The article titled The Birth of the Semicolon published in The Paris Review (August 1, 2019) by Cecilia Watson is not to be missed. Here is just the beginning to whet your appetite for arcane knowledge offering clues to the development of formal language.
The semicolon was born in Venice in 1494. It was meant to signify a pause of a length somewhere between that of the comma and that of the colon, and this heritage was reflected in its form, which combines half of each of those marks. It was born into a time period of writerly experimentation and invention, a time when there were no punctuation rules, and readers created and discarded novel punctuation marks regularly. Texts (both handwritten and printed) record the testing-out and tinkering-with of punctuation by the fifteenth-century literati known as the Italian humanists. The humanists put a premium on eloquence and excellence in writing, and they called for the study and retranscription of Greek and Roman classical texts as a way to effect a “cultural rebirth” after the gloomy Middle Ages. In the service of these two goals, humanists published new writing and revised, repunctuated, and reprinted classical texts.
One of these humanists, Aldus Manutius, was the matchmaker who paired up comma and colon to create the semicolon. Manutius was a printer and publisher, and the first literary Latin text he issued was De Aetna, by his contemporary Pietro Bembo. De Aetna was an essay, written in dialogue form, about climbing volcanic Mount Etna in Italy. On its pages lay a new hybrid mark, specially cut for this text by the Bolognese type designer Francesco Griffo: the semicolon (and Griffo dreamed up a nice plump version) is sprinkled here and there throughout the text, conspiring with colons, commas, and parentheses to aid readers. …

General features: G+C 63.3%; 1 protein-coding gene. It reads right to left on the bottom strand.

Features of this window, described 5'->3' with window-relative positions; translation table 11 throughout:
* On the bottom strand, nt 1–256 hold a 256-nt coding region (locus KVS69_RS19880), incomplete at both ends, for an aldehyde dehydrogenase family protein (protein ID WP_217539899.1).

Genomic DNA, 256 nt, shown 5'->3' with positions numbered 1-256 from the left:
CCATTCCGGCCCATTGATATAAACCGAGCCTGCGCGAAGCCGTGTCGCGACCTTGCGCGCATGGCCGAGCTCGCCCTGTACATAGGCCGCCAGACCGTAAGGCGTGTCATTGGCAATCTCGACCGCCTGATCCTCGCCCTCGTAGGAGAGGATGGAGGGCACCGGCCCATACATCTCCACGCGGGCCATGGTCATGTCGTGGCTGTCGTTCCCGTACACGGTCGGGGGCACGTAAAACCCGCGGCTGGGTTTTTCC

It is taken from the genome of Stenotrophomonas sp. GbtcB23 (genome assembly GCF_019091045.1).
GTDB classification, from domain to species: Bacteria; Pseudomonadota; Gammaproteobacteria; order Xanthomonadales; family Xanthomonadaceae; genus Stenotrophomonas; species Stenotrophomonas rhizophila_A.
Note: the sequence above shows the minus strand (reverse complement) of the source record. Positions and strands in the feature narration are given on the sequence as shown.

The semicolon had successfully colonized the letter cases of the best presses in Europe, but other newborn punctuation marks were not so lucky. The humanists tried out a lot of new punctuation ideas, but most of those marks had short life spans. Some of the printed texts that appeared in the centuries surrounding the semicolon’s birth look as though they are written partially in secret code: they are filled with mysterious dots, dashes, swoops, and curlicues. There were marks for the minutest distinctions and the most specific occasions. For instance, there was once a punctus percontativus, or rhetorical question mark, which was a mirror-image version of the question mark. Why did the semicolon survive and thrive when other marks did not? Probably because it was useful. Readers, writers, and printers found that the semicolon was worth the trouble to insert. The rhetorical question mark, on the other hand, faltered and then fizzled out completely. This isn’t too surprising: does anyone really need a special punctuation mark to know when a question is rhetorical?
I love using semicolons but despite having a great deal of familiarity with the rules of grammar and punctuation, I have to admit that I often make up my own rules and conventions. Then I tend to stick to them as if they were lifted from some fifteenth century Ars Grammatica. The same iconoclastic rules go for the colon and the comma and whatever other punctuation I might use … BANG SPLAT